Joseph Mallord William Turner

Four Landscape Sketches of the Road between Albano and Ariccia

1819

View this artwork by appointment, at Tate Britain's Prints and Drawings Rooms

Artist
Joseph Mallord William Turner 1775–1851
Medium
Graphite on paper
Dimensions
Support: 189 x 113 mm
Collection
Tate
Acquisition
Accepted by the nation as part of the Turner Bequest 1856
Reference
D15454
Turner Bequest CLXXXII 82

Catalogue entry

The four sketches on this page depict different points along the road between Albano and Ariccia, with the geographical progression from the bottom to the top of the page.
The main focus of the sketch at the bottom is the so-called Tomb of Pompey, or Ascanius, a three-storey structure punctuated by square blocks which lies on the Via Appia near the entrance to Albano. Andrew Lumisden described it in 1812 as ‘the remains of a magnificent mausoleum ... incrusted with marble, and each story ornamented with columns, no doubt of different orders. Though robbed of these columns and the incrustation, yet the bells, or praecinationes of these stories, and the marble blocks to which they were fixed still remain, and point out its former state’.1 The tomb was recorded by Piranesi in his Antichità d’Albano e di Castel Gandolfo 1764,2 and in a 1796 drawing by Carlo Labruzzi, the artist who accompanied Richard Colt Hoare on his journey through Italy in 1789.3 Here Turner has drawn it twice, from different sides. See also folio 2 (D15298).
The scene second from bottom depicts the approach to the so-called Tomb of the Horatii and Curiatii, near the Church of Santa Maria della Stella on the edge of Albano towards Ariccia. Once comprised of five conical towers on a square peperino base, the tomb was popularly attributed to the mythical brothers of the Horatii and Curiatti who fought each other to avoid war between Rome and Alba Longa, although other scholars have ascribed it to Pompey the Great, to Aruns, son of Porsena, or to the Arruntii family of Albano.4 The upper left corner of the sketch beneath also contains a study of one of the two surviving cones. Further sketches can be found in the Naples, Paestum, Rome sketchbook (see Tate D16030; Turner Bequest CLXXXVI 61a). The unusual architectural design of the tomb and the appearance of crumbling ruins overrun with weeds and shrubs made it an attractive motif for artists and Turner may have been familiar with images of it by James Hakewill (1778–1843) and Giovanni Battista Piranesi (1720–1778).5 It was also the subject of a couple of copies, probably after John Robert Cozens (1752–1797), made by Turner and Thomas Girtin (1775–1802) for Dr Monro’s Album of Italian Views, 1794–6 (see Tate D36420 and D36440; Turner Bequest CCCLXXIII 7 and 27).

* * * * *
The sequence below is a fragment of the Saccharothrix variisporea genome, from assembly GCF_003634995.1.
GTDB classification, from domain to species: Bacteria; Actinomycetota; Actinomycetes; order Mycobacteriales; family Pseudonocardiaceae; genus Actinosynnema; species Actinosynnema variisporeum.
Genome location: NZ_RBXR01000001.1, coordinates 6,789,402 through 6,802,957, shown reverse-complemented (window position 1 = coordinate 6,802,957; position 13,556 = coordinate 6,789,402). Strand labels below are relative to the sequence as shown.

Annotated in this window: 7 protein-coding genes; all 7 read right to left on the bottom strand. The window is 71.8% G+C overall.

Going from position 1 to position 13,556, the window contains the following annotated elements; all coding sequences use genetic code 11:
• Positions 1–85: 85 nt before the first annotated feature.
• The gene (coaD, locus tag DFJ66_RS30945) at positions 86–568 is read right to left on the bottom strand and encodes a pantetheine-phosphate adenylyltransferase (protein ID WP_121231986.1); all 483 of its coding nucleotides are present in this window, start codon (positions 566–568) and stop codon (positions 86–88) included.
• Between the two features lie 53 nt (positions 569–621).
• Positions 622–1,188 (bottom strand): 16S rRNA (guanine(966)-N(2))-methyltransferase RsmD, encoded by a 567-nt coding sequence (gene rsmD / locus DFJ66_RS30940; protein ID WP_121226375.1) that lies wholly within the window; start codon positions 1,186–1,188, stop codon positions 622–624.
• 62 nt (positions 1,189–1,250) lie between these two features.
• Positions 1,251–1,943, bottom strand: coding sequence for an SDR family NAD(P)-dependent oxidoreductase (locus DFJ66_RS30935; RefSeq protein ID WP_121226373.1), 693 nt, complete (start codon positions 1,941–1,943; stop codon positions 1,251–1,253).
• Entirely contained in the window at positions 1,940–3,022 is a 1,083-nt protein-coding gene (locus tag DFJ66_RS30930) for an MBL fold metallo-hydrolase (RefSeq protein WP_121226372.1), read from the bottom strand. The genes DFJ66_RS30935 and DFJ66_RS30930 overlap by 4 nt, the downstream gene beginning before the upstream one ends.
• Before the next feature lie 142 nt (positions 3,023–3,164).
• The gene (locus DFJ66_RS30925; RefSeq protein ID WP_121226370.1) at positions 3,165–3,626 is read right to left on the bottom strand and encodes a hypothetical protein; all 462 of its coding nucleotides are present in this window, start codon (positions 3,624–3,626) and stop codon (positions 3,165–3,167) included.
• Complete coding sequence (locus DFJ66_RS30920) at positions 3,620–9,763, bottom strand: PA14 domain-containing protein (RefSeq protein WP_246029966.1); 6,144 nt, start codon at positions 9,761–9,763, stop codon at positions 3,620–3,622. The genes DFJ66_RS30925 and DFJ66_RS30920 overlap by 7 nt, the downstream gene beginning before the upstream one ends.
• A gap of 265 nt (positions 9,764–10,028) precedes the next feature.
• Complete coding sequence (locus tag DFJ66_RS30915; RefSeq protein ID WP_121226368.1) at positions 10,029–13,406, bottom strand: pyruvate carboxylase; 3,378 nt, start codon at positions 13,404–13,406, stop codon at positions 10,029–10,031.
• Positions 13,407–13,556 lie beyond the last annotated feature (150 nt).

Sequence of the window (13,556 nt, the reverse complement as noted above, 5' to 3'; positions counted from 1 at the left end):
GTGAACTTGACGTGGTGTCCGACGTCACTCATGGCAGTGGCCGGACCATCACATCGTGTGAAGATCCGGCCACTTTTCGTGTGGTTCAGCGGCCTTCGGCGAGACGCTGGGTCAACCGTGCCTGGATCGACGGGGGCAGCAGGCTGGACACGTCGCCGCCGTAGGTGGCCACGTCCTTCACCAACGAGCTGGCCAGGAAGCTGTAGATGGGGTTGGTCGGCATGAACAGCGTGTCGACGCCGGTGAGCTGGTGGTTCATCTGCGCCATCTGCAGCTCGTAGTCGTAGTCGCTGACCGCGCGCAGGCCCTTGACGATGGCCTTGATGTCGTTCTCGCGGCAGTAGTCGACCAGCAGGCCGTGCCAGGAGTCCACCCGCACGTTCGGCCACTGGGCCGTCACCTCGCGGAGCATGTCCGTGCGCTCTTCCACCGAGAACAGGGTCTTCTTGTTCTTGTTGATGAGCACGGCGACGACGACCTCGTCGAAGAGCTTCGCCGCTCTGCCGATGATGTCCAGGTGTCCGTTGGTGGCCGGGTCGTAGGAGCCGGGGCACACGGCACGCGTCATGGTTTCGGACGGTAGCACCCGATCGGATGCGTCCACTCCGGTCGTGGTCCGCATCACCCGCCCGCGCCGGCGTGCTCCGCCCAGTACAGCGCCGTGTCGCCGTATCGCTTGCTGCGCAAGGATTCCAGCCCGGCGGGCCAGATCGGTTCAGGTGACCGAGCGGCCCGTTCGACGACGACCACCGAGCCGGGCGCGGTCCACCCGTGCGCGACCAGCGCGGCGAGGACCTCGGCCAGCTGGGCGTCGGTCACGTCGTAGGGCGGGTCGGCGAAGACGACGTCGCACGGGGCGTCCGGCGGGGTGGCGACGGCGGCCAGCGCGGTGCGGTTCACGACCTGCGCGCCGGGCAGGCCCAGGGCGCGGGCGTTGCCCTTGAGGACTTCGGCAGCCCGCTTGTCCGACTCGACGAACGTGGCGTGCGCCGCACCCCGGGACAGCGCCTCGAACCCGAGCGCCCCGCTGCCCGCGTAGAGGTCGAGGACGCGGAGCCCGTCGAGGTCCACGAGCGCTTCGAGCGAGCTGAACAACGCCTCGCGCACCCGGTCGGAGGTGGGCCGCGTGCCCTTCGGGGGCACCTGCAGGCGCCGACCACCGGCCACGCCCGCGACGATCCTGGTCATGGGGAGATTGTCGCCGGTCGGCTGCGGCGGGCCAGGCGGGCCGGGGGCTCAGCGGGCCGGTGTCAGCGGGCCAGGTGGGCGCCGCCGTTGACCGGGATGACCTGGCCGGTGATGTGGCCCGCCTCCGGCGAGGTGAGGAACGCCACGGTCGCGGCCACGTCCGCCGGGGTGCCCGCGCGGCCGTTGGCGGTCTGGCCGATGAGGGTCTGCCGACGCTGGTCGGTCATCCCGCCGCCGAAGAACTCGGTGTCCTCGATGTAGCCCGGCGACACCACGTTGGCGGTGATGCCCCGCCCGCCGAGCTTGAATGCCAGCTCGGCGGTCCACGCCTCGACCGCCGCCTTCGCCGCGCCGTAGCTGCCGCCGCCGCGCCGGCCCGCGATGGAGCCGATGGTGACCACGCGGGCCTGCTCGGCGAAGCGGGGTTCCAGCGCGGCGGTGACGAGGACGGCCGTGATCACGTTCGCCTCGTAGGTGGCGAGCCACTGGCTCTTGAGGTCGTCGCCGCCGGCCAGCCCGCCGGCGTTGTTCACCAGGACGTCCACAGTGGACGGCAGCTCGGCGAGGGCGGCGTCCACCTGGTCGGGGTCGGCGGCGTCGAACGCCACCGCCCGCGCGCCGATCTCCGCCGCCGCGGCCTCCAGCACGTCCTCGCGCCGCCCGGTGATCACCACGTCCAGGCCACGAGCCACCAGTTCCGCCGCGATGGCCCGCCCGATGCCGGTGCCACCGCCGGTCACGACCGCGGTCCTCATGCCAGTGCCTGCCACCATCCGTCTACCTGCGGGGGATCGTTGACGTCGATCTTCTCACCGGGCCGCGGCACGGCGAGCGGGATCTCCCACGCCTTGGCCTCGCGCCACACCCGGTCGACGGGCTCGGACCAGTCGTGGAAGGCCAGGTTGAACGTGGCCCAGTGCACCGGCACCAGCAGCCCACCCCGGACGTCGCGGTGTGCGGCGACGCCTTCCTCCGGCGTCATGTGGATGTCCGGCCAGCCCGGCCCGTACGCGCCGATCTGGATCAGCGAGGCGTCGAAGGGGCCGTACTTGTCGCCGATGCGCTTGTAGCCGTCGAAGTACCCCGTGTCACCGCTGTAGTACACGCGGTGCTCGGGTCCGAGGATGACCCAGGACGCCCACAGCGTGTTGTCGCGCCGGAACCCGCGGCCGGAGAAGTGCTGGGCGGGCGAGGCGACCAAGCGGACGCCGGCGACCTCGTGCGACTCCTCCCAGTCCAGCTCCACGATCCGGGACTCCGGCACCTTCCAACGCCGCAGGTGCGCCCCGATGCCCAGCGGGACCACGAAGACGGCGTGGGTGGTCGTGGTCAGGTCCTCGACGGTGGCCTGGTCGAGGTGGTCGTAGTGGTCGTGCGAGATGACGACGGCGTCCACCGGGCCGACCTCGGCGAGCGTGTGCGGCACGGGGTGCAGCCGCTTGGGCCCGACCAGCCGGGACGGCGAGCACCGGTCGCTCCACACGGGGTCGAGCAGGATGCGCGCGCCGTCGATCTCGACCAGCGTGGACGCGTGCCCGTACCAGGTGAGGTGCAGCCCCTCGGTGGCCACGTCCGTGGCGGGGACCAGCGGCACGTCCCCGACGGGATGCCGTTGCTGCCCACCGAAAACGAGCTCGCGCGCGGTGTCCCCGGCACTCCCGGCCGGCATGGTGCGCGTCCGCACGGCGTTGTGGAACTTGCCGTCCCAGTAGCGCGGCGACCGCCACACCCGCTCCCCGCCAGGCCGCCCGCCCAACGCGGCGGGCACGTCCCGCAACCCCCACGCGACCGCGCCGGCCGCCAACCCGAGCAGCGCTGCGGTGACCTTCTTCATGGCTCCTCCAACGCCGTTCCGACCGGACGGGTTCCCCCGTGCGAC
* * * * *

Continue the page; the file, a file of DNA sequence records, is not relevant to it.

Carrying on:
Nicola Moorby
May 2008

1
Andrew Lumisden, Remarks on the Antiquities of Rome and Its Environs, London 1812 pp.454–5.
2
Luigi Ficacci, Piranesi: The Complete Etchings, Köln and London 2000, no.564, reproduced p.457.
3
Reproduced www.romeartlover.it/Albano, accessed May 2008.
4
Tony Cubberley and Luke Herrmann, Twilight of the Grand Tour: A Catalogue of the drawings by James Hakewill in the British School at Rome Library, Rome 1992, p.240.
5
James Hakewill, Tomb of Curiatii at Albano 1817 (British School at Rome Library), see Cubberley and Herrmann 1992, no.5.15, p.240 reproduced; Giovanni Battista Piranesi, Tomb of the three Curiatii brothers in Albano (Sepolcro delle tre fratelli Curiatii in Albano) 1765, etching from Le Antichità Romane.
6
See Cubberley and Herrman 1992, no.5.13, p.238 reproduced.

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